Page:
A philosophy professor, fascinated by science fiction
By Shubhangi Karia
What sparked your interest in Philosophy?
The story of how I ended up doing philosophy is not completely straightforward. Since I was very young (10 or 11 or so), I was interested in astronomy, theoretical physics, and cosmology–in general, in the “deep structure” of the physical universe. This was probably related to a fascination I had had for a while with science fiction (especially Star Trek: The Next Generation). It portended my later interest in philosophy. But I went to very small junior high and high schools in rural Montana, and so the curriculum was focused on the basics–certainly no philosophy courses. This resulted in me being almost completely ignorant about what philosophy was until I reached college, where I was required to take a philosophy course to fulfill one of the university’s distribution requirements. In that course, I met a very good friend (with whom I am still good friends). This friend’s older brother had majored in philosophy, and so was familiar with the subject before he had entered college (with every intention of majoring in it himself). He is the type of person that can get you interested in almost anything–a very passionate and well-spoken person. We would go to his house after philosophy class and talk for hours. This, in a nutshell, this is how I got interested in philosophy. I began to realize that it asked questions about the “deep structure” of not just the physical universe, but of the world more generally. In addition to questions like, “What physical things exist?”, it asked more questions like, “What (if anything) exists?, and other sorts of interesting questions, such as “What (if anything) is moral?” I came to realize that, by majoring in philosophy, I could avoid constraining the space of questions I could ask while still engaging in my chosen subject. (Biologists, for example, aren’t doing biology when they’re contemplating whether cloning Neanderthals is morally permissible.)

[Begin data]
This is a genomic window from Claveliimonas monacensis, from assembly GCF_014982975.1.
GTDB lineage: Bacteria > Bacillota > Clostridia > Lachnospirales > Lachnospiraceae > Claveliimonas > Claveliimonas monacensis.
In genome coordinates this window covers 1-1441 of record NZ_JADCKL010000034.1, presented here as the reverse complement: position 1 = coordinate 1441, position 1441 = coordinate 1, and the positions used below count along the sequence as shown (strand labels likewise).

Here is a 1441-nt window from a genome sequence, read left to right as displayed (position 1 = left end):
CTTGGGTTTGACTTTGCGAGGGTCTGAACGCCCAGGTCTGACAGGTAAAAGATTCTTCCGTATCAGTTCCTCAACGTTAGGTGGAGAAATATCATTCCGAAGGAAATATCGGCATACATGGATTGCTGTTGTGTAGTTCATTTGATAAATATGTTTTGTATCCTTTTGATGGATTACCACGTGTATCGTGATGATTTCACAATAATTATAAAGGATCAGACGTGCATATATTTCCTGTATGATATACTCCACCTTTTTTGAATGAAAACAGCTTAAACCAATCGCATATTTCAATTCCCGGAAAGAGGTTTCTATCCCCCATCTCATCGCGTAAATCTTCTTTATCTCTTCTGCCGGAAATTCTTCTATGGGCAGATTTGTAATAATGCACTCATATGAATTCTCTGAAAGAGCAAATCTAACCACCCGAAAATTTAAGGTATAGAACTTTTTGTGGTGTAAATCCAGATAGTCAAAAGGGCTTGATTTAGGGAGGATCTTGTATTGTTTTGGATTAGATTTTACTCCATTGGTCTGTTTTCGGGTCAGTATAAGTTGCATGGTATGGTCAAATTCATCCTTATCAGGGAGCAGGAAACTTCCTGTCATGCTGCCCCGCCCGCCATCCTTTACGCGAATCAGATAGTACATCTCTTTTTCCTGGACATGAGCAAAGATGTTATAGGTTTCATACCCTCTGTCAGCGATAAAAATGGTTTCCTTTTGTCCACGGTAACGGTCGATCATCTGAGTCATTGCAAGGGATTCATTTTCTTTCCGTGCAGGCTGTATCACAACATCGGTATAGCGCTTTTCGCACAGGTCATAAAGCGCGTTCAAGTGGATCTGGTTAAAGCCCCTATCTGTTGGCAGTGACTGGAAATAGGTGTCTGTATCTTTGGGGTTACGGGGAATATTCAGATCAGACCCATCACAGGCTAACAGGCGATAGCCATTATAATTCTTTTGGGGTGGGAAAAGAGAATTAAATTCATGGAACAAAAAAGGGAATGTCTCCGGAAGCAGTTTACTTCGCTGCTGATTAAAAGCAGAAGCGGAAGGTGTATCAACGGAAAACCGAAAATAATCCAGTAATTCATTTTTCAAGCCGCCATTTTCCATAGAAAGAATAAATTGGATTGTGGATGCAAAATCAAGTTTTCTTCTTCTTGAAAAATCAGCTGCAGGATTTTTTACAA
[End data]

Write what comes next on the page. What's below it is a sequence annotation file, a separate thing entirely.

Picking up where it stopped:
What made you come to Ashoka University?
I am somewhat embarrassed to admit that, before applying to Ashoka, I had never thought about moving to India. For most of my graduate career, I had assumed I would get a job at a small college somewhere in the states (maybe Canada). I would have never dreamed that doing British and American philosophy would bring me to a place so far away from either Britain or America. I’m also embarrassed to admit that I applied to the job in very much an assembly-line fashion. My fall 2015 was my last fall at my Ph.D. program, and my focus was to apply to any job I could reasonably be taken to qualify for. I pored over job advertisements, Ashoka’s among them. The Ashoka job was unique in that it was at a very new university. After a bit of research, I was struck by the fact that Ashoka appeared to be very different from most institutions of higher education in India, and that, indeed, it was one of its primary missions to offer Indians a new kind of education, focused on the liberal arts rather than on one of the STEM disciplines. I thought it would be very cool to help build a new institution with a mission that was so novel as compared to the other institutions in the area. And, of course, when I visited, I was bowled over by the friendliness and intelligence of the students and faculty. I immediately knew that I would have a lot of fun working with them–and that I was in for an experience that would be quite different from what I could expect as a junior faculty member (little fish) in an established department at an established institution in North America (big barrel).